At-Home Automated External Defibrillator (AED) Training Study
|Myocardial Infarction Heart Arrest Chest Pain Congestive Heart Failure Angina, Unstable||Behavioral: Group I: Video training Behavioral: Group II: Video training + enhanced self-efficacy (SE) Behavioral: Group III: In-person training + enhanced SE Behavioral: Group IV: In-person training + enhanced SE + support||Phase 2|
|Study Design:||Allocation: Randomized
Intervention Model: Parallel Assignment
Masking: None (Open Label)
|Official Title:||Home Automatic External Defibrillator Training for High-Risk Patients|
- AED skills retention when assessed at 9 months from enrollment date [ Time Frame: 9 months ]
- Psychological adjustment measured by a series of validated questionnaires administered at time of enrollment, 3 months, and 9 months [ Time Frame: 9 months ]
|Study Start Date:||July 2004|
|Study Completion Date:||March 2011|
|Primary Completion Date:||March 2009 (Final data collection date for primary outcome measure)|
Active Comparator: 2
Behavioral: Group II: Video training + enhanced self-efficacy (SE)
Partcipants will receive the AED with instructional video, a manikin, and additional training materials by mail.
|Active Comparator: 3||
Behavioral: Group III: In-person training + enhanced SE
Participants will receive a face-to-face training session in their home as well as the AED with instructional video, manikin and training materials.
|Active Comparator: 4||
Behavioral: Group IV: In-person training + enhanced SE + support
Participants will receive a face-to-face training session in their home as well as the AED, instructional video, manikin, and a resource manual with information to enhance the family member's confidence in their role as care provider.
Active Comparator: 1
Behavioral: Group I: Video training
Participants will receive the AED with a video that provides "instructional" training.
In the past 3 decades, advances in the understanding of the resuscitation of cardiac arrest have provided opportunities to strengthen the links in the chain of survival. Despite the apparent progress, however, survival has remained poor. Cardiac arrest is a leading cause of mortality in the US, accounting for up to 450,000 deaths annually. Eighty percent of all cardiac arrest events are caused by the arrhythmia, ventricular fibrillation. Prompt electrical defibrillation is the only effective therapy. The time interval from collapse to attempted defibrillation is the most important determinant of outcome. The chance of survival decreases on average by approximately 10-15% for every minute that elapses prior to attempted defibrillation. Thus, methods to decrease the time interval between collapse and electrical defibrillation represent a true opportunity to improve survival from cardiac arrest.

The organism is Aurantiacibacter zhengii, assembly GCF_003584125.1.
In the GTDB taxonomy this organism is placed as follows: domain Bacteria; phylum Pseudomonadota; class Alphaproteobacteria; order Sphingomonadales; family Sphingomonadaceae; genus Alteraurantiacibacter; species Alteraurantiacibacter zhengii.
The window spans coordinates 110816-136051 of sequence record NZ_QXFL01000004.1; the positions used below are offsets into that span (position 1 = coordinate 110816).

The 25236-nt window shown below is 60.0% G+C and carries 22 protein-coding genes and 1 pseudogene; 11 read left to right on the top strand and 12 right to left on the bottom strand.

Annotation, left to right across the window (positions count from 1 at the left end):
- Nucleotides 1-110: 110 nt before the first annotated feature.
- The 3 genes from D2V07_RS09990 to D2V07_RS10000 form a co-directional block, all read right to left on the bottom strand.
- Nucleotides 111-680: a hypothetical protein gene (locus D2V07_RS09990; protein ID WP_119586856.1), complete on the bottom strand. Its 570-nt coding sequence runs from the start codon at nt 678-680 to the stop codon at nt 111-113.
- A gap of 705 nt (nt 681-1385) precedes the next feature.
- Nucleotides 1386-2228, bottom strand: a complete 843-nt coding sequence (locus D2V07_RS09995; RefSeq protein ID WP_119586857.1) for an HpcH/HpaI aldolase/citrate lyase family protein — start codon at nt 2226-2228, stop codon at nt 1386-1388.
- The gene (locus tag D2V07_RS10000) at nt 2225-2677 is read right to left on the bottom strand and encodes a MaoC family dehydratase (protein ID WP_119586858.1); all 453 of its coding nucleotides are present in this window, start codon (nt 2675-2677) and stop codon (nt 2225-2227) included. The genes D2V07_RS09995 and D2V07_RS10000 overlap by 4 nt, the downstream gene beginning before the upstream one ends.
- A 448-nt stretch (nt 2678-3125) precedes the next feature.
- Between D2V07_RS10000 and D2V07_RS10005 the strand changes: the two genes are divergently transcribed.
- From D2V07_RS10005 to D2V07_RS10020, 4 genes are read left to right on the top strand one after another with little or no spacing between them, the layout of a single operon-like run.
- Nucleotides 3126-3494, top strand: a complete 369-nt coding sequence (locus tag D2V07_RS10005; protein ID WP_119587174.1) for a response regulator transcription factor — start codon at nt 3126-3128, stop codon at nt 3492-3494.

Even in communities where emergency medical systems are best situated to treat cardiac arrest, response intervals are on average greater than 6 minutes. The development of the automated external defibrillator (AED) provides the possibility to decrease the interval from collapse to defibrillation by enabling persons outside the traditional emergency medical services response system who are typically not trained in rhythm recognition to deliver life-saving therapy. The AED is a device that can be applied in case of cardiac arrest and will assess the heart rhythm and instruct the bystander whether to provide a shock. In addition, approximately 75% of cardiac arrests occur in the home and are witnessed or found by a family member. Thus, a family responder AED program, where family members of persons at relatively high risk of cardiac arrest are equipped and trained with AEDs, may in part, decrease the interval from collapse to shock in cardiac arrest and improve outcome. Persons who have recently been hospitalized for an acute coronary syndrome are known to be at elevated risk for cardiac arrest. Indeed, the provision of an AED for home use is already in practice. However, it is not clear what method should be used to train family members in this potentially lifesaving set of skills. The purpose of the proposed study is to evaluate 4 different AED training methods to determine if the training approaches differentially affect AED skill retention or psychological status. Although the programs span the spectrum from streamlined to personalized and intensive, each approach constitutes a potential real-world, generalizable AED training method.
Please refer to this study by its ClinicalTrials.gov identifier: NCT00219674
|United States, Washington|
|Division of Emergency Medical Services, Public Health - Seattle and King County|
|Seattle, Washington, United States, 98104|
|Principal Investigator:||Thomas D Rea, MD, MPH||Division of Emergency Medical Services, Public Health - Seattle and King County|